We are barely at the end of trimester 1 right now, but I can’t wait to see what kind of thinking my students are going to be able to do by the end of the year! If you are interested in learning more about Thinking Maps, click here!


Get inspired! Visit

As RITOY, I have already had so many amazing opportunities.  The latest one included being interviewed for a Podcast by Sung Lee, founder of

Sung Lee

Sung Lee. Connect with him on Twitter @iesunglee 

Sung, a former educator, hosts bi-weekly podcasts dedicated to sharing stories of inspiring educators from all walks of life.  He started this project to provide a voice to the many dedicated educators around the country.   He believes many of these educators receive little recognition, but their labor of love is ultimately manifested in the success and happiness of their students. He uses his website, Podcasts, and Twitter account to highlight and share the work of what he describes as education’s “unsung heroes”.

The work Sung does is work I fully support and believe in. I love listening to his podcasts because I always find inspiration from fellow educators and believe that there is great power in learning from one another.  I also love how he shines a light on the positive work educators do.  He is a cheerleader for teachers and their students. He offers a voice for education that is supportive and uplifting.  We definitely need more of that in education.

Click here to hear my Podcast with Sung Lee.

Visit the InspiringEducators website to hear more podcasts and be inspired by educators around the country.

Want a way to share your weekly teaching successes? Each Friday, Sung invites educators to share a highlight from the week- either an exciting moment in teaching, a success with parents or the community, a long awaited breakthrough – on Twitter.  Post your best weekly moment on Twitter with the hashtag #FlyHighFri to finish the week on a high note.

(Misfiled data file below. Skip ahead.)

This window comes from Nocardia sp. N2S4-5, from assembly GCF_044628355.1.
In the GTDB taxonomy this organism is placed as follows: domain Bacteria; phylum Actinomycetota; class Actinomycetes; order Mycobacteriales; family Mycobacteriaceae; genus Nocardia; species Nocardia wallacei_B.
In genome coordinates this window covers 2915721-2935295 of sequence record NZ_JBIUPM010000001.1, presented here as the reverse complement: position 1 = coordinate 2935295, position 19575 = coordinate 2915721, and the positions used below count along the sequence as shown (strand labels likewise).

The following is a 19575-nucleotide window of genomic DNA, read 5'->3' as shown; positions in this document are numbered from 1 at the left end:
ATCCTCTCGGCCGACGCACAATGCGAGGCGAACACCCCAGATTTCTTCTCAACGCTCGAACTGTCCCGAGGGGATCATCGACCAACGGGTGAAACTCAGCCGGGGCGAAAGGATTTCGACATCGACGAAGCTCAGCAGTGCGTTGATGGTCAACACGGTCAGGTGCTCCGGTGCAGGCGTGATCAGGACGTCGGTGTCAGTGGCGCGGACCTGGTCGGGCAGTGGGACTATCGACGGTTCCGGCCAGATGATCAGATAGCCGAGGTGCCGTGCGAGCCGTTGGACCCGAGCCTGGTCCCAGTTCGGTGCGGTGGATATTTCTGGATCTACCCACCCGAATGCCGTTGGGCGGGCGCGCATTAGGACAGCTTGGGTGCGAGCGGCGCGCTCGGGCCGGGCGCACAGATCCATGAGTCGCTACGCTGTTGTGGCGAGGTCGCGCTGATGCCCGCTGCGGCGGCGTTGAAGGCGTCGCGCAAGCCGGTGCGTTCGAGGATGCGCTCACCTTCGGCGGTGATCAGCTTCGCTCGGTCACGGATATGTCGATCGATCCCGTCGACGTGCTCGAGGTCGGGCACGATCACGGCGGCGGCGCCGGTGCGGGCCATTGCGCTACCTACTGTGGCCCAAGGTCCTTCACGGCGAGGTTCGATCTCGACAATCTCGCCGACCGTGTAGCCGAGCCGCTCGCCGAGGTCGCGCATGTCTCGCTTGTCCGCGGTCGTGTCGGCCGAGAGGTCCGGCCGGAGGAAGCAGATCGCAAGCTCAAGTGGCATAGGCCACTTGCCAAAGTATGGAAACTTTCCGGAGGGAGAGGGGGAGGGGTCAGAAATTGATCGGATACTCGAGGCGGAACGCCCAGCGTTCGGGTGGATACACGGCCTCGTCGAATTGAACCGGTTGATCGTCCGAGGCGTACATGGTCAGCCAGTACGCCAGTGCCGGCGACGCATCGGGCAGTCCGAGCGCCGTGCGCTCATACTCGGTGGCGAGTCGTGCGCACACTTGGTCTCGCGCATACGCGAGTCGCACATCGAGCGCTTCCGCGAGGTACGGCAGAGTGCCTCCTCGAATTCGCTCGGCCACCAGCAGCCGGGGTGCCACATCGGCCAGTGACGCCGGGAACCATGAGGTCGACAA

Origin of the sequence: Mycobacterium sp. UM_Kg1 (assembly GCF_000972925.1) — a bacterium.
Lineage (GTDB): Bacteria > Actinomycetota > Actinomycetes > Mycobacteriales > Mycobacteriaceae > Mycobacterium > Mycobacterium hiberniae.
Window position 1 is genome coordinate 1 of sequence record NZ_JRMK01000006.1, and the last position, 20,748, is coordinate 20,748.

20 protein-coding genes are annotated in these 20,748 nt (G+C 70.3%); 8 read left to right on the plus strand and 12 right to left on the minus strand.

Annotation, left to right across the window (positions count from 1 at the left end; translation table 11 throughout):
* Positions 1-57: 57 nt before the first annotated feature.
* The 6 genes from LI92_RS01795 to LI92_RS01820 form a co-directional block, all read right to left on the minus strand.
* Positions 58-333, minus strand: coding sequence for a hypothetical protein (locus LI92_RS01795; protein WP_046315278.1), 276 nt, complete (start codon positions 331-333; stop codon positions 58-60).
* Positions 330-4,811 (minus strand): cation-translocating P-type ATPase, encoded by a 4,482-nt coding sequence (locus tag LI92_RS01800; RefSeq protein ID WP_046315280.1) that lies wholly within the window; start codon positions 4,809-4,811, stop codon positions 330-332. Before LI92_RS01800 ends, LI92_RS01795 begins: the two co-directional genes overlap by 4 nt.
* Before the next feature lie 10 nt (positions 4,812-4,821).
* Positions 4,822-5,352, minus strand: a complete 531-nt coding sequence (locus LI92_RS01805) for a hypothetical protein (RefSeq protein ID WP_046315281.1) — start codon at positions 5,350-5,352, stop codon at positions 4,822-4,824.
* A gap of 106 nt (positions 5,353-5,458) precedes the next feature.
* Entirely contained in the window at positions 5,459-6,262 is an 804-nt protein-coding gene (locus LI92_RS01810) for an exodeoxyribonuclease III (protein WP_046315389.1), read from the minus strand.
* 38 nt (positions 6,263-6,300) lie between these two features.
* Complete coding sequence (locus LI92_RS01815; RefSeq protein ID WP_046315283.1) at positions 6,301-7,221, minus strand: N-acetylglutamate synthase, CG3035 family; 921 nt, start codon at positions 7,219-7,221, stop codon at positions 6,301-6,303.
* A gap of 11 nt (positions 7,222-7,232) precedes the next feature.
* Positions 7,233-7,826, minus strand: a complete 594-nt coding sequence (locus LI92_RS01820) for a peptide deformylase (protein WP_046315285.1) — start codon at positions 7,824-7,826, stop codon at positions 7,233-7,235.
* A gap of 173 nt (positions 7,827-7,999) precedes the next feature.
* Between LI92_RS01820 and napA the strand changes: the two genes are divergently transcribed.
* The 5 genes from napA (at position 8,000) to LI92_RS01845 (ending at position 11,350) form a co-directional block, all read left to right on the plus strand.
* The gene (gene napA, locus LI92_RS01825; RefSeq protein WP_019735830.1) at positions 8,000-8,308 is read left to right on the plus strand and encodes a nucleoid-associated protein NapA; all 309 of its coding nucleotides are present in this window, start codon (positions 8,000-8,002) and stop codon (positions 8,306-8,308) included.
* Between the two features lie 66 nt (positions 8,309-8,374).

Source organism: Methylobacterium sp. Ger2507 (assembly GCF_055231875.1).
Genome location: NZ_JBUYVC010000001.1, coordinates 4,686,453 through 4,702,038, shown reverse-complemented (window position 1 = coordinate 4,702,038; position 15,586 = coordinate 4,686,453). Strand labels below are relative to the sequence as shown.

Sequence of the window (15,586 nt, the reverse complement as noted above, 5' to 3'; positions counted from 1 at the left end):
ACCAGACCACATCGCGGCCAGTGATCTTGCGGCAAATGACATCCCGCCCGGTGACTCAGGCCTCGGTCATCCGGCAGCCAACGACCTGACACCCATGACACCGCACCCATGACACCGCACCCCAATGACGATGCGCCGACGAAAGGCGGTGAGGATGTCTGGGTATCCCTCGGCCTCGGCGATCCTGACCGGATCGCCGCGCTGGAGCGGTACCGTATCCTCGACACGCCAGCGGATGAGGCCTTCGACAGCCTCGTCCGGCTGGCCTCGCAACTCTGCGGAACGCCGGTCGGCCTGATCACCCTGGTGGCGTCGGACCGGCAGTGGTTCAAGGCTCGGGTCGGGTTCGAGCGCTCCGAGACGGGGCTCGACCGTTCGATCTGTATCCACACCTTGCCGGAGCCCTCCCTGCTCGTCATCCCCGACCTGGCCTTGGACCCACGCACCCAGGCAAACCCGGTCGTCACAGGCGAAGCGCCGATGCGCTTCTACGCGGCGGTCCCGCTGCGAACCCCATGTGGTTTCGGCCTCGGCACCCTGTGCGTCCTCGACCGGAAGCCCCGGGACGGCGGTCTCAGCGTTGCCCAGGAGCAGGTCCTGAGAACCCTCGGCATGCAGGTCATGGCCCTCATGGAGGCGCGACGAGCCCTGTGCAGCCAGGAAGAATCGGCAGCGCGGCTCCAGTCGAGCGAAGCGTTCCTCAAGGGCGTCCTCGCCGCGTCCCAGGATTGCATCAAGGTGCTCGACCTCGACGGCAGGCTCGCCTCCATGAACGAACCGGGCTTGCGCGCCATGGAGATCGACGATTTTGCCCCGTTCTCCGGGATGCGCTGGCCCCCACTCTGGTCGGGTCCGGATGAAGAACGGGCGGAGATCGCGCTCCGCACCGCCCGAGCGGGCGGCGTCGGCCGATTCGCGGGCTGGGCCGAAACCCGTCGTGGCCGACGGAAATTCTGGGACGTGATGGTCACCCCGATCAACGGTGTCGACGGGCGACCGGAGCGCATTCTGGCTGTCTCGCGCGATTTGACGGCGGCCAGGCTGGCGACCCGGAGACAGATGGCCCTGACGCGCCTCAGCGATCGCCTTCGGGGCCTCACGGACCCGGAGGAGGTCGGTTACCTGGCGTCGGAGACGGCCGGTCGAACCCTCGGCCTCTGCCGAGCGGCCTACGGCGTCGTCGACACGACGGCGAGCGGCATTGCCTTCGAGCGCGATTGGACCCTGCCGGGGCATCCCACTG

4th Annual Rhode Island Education Summit

On Tuesday, October 27, 2015 I was invited to the 4th Annual Rhode Island Education Summit hosted by Senator Juan M. Pichardo and Senator Harold M. Metts.  The focus and purpose of the summit was to discuss the equitable delivery of a 21st century education and how to close the achievement gap.  Speakers on the first panel included the Commissioner of Education, Dr. Ken Wagner, the Chair of the Rhode Island Board of Education, Barbara Cottam, and Dr. Jim Purcell, the Commissioner of Post Secondary Education for Rhode Island.  On the second panel, four superintendents from Providence, Pawtucket, Central Falls and Woonsocket spoke about strategies for closing achievement gaps in their districts. I spoke on a panel that included various administrators and program directors from charter schools and community based organizations.

Attending this summit was amazing for many reasons. It allowed me to gain insight into efforts being made for students on a more universal scale – from state policy and initiatives to community based support. It also renewed my sense of urgency and purpose for closing the “opportunity gaps” that exist for students.  Here are some of my biggest “take aways” from the day: